I’m not sure who first coined the phrase, but our friends in San Francisco started using the word lezbro to describe men who hang out primarily with lesbians. A lezbro is a special type of man…socially aware, emotionally in touch, and comfortable around women.
In Phnom Penh, we found the ultimate lezbro, 30 year-old Srorn Srun who focuses his work towards improving the lives of lesbians in Cambodia. Srorn recently represented Cambodia at the United Nations General Assembly in New York this spring to speak about LGBT needs, highlighting lesbian community concerns. After earning three university degrees, Srorn started working in HIV services for gay men. He says, “In Cambodia there are numerous NGO’s and foreign assistance dedicated to gay men’s heath but I found that there is nothing for women.” Having grown up with ten sisters, (yes TEN sisters), Srorn understands feminist values. He says, “women have no voice in Cambodia. They cannot move, talk, or think for themselves. Women are simply baby machines.”
He explained that there are two books every Cambodian must read about the laws for women and men. In these books he says, “The roles for women are to take care of house, take care of children, and cater to your husband. Women are not supposed to talk to people openly. Lots of cultural laws keep women from getting information.” Srorn says, “It is very hard to live as a woman in the traditional culture but even harder for lesbians. At least straight women have a chance at happiness in a marriage.”He then tells us a series of heartbreaking stories. He starts with a young lesbian friend of his who committed suicide when her parents tried to force her to change. He then discusses a married women whose husband finds out she has same-sex attractions and beats her everyday. Lastly he tells of us recent news of a 19 year-old unjustly imprisoned for by the police for her relationship with another woman.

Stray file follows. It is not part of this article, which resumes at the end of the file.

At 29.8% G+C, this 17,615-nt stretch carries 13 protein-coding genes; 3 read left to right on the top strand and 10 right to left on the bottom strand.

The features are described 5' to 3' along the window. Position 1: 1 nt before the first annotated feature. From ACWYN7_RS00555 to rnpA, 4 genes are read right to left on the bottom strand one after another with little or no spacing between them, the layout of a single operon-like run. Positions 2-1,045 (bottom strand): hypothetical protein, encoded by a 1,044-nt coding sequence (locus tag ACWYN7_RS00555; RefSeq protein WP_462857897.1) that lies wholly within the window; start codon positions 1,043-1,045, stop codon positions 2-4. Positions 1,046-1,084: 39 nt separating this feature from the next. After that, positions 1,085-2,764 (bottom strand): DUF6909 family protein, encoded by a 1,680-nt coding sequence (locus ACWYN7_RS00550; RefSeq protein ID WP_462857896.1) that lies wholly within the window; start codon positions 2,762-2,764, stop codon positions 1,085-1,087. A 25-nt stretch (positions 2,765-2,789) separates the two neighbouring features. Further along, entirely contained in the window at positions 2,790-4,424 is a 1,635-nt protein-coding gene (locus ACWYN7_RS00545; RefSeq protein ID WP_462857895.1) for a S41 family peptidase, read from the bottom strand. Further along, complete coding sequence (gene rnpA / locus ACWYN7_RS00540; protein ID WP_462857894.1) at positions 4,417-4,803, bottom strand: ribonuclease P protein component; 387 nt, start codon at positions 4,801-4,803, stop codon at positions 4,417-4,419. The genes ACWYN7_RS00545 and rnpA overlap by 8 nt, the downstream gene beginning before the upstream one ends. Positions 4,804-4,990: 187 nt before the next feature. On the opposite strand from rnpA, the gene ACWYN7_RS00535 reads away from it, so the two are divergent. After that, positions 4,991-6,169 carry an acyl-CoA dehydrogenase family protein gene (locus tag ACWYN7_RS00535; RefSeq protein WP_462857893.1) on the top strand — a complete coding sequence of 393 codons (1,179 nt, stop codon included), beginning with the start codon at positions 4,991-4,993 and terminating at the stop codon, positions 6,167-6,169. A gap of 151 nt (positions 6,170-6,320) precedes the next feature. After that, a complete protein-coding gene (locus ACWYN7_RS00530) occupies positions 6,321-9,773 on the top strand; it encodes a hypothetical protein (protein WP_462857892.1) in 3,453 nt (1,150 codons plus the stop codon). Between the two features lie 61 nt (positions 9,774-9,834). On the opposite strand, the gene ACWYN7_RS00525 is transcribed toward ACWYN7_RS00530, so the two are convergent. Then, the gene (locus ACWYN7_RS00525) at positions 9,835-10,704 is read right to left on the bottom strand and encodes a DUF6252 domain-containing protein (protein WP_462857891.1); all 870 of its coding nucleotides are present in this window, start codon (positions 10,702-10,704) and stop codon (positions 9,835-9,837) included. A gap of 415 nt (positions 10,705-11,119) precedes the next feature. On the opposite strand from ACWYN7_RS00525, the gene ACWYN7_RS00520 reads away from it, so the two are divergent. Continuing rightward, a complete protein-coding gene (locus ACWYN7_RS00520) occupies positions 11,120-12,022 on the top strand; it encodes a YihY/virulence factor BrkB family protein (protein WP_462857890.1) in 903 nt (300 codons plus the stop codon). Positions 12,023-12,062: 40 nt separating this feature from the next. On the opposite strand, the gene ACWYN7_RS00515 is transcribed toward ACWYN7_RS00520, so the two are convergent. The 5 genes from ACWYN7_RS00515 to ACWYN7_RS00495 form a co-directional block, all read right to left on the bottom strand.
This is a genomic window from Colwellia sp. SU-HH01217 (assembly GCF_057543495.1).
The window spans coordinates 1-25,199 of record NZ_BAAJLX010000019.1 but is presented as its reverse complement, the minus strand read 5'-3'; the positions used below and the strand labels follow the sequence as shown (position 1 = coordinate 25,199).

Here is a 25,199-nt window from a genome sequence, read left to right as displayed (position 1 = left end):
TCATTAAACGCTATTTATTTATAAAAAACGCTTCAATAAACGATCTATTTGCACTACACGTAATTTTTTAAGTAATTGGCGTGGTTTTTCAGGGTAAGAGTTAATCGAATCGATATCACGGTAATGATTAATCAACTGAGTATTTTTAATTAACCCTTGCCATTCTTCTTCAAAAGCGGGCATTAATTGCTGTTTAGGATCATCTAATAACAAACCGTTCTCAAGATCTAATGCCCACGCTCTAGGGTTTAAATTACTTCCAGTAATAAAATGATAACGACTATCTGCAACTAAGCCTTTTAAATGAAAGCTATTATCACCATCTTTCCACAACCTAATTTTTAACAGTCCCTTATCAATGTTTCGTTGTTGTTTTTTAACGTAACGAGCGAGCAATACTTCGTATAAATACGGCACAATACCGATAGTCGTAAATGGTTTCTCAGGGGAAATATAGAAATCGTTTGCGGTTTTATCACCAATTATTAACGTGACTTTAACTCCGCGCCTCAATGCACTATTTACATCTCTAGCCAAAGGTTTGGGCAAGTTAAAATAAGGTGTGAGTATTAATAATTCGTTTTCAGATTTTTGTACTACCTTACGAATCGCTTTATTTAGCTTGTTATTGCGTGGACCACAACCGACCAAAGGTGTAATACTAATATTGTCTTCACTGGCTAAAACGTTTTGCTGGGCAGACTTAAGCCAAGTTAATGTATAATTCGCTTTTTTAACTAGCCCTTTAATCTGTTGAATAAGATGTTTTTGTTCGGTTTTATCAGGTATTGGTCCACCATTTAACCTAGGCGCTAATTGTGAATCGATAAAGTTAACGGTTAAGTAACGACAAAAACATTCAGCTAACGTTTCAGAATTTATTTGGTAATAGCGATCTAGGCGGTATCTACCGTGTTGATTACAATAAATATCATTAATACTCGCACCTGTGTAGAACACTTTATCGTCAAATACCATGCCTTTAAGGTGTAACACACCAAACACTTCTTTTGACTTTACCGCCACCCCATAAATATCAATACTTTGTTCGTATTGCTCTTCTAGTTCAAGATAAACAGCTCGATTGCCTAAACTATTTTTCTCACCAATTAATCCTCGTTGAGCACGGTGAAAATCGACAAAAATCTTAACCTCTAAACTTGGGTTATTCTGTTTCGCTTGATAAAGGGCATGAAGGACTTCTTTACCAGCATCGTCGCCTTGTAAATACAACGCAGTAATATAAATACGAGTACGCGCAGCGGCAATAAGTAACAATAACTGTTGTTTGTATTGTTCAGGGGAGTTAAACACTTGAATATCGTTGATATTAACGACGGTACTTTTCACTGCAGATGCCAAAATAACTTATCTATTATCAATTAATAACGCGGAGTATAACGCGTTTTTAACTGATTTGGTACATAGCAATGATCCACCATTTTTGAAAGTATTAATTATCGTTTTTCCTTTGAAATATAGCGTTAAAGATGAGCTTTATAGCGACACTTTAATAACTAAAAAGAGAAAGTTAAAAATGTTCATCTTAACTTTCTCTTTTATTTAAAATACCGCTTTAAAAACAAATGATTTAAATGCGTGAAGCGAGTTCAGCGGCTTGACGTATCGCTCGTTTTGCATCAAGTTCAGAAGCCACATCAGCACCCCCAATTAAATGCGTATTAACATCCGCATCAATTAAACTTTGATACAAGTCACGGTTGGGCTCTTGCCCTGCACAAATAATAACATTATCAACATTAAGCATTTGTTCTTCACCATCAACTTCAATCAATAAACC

“If you are a lesbian, you do not know who to talk to,” says Srorn. For this reason Srorn and his collegues began setting up support groups throughout Cambodia for lesbians to address this isolation. He himself runs two groups and then trains local lesbian leaders about LGBT education. They then become facilitators of groups in the provinces outside of Phnom Penh and consult with him. His network has a total of over 700 lesbians throughout Cambodia who are connected with the support groups. His cell phone constantly rings (about six times in our one hour interview), and he travels constantly on his scooter to meet with people throughout the countryside.
Srorn hopes that lesbian visibility and women’s roles will change in Cambodia. He tells women to stay focused on getting an education. He says, “First, I tell women that if they know that they’ll get kicked out of the house by coming out, maybe it is best to wait. Many women have a hard time staying in school without family support. Education is the key to job skills and independence. Secondly, I tell them to find someone they can trust to talk to so that you don’t feel alone.”
As a lesbian who has worked in HIV primarily with gay men, I laughed with Srorn about what it is like to work across your own gender. In San Francisco, lesbians have always been right alongside the HIV efforts and services towards gay men. I’ve never met a man, however, dedicated to lesbian services. Thanks to our lezbro, Srorn, a strong network of support groups exist so that every Cambodian lesbian can find someone to talk to.